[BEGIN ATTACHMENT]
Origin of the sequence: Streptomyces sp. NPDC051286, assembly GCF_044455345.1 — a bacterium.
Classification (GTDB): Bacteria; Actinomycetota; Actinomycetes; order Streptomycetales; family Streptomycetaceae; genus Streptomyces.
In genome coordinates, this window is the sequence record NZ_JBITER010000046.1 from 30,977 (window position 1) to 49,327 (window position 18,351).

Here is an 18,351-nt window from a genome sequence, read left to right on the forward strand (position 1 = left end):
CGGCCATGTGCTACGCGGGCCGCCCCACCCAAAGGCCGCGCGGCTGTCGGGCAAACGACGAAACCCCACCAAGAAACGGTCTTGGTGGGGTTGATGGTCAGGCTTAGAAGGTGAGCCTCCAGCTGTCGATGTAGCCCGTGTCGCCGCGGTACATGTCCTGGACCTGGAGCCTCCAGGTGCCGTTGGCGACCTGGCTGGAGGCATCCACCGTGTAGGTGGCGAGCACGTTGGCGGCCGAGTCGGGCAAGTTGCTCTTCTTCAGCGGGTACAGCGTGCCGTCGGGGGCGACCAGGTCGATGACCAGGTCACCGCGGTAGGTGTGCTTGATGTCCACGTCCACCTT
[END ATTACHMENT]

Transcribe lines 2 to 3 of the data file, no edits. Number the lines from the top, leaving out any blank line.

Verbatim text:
Classification (GTDB): Bacteria; Actinomycetota; Actinomycetes; order Streptomycetales; family Streptomycetaceae; genus Streptomyces.
In genome coordinates, this window is the sequence record NZ_JBITER010000046.1 from 30,977 (window position 1) to 49,327 (window position 18,351).